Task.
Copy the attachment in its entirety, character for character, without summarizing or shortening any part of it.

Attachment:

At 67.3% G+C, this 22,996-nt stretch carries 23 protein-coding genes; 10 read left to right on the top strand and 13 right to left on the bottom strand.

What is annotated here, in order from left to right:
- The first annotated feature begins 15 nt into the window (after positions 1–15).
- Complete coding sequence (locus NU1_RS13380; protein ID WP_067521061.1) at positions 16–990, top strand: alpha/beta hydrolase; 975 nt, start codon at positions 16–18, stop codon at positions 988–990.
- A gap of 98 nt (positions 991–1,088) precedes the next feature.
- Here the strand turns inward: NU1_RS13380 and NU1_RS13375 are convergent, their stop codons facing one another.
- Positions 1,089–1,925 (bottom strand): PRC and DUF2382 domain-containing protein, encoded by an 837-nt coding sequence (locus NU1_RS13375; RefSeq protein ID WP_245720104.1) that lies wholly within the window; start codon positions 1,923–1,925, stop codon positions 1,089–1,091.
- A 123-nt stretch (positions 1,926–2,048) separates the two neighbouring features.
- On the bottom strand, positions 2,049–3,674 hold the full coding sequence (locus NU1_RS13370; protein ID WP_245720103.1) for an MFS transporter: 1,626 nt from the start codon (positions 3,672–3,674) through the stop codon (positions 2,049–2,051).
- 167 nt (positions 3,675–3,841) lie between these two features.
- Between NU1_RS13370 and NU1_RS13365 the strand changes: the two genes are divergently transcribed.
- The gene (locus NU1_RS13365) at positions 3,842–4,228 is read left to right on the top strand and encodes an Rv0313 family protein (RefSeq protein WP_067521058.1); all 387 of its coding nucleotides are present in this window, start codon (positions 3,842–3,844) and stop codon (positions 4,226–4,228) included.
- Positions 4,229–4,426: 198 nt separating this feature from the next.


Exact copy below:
At 67.3% G+C, this 22,996-nt stretch carries 23 protein-coding genes; 10 read left to right on the top strand and 13 right to left on the bottom strand.

What is annotated here, in order from left to right:
- The first annotated feature begins 15 nt into the window (after positions 1–15).
- Complete coding sequence (locus NU1_RS13380; protein ID WP_067521061.1) at positions 16–990, top strand: alpha/beta hydrolase; 975 nt, start codon at positions 16–18, stop codon at positions 988–990.
- A gap of 98 nt (positions 991–1,088) precedes the next feature.
- Here the strand turns inward: NU1_RS13380 and NU1_RS13375 are convergent, their stop codons facing one another.
- Positions 1,089–1,925 (bottom strand): PRC and DUF2382 domain-containing protein, encoded by an 837-nt coding sequence (locus NU1_RS13375; RefSeq protein ID WP_245720104.1) that lies wholly within the window; start codon positions 1,923–1,925, stop codon positions 1,089–1,091.
- A 123-nt stretch (positions 1,926–2,048) separates the two neighbouring features.
- On the bottom strand, positions 2,049–3,674 hold the full coding sequence (locus NU1_RS13370; protein ID WP_245720103.1) for an MFS transporter: 1,626 nt from the start codon (positions 3,672–3,674) through the stop codon (positions 2,049–2,051).
- 167 nt (positions 3,675–3,841) lie between these two features.
- Between NU1_RS13370 and NU1_RS13365 the strand changes: the two genes are divergently transcribed.
- The gene (locus NU1_RS13365) at positions 3,842–4,228 is read left to right on the top strand and encodes an Rv0313 family protein (RefSeq protein WP_067521058.1); all 387 of its coding nucleotides are present in this window, start codon (positions 3,842–3,844) and stop codon (positions 4,226–4,228) included.
- Positions 4,229–4,426: 198 nt separating this feature from the next.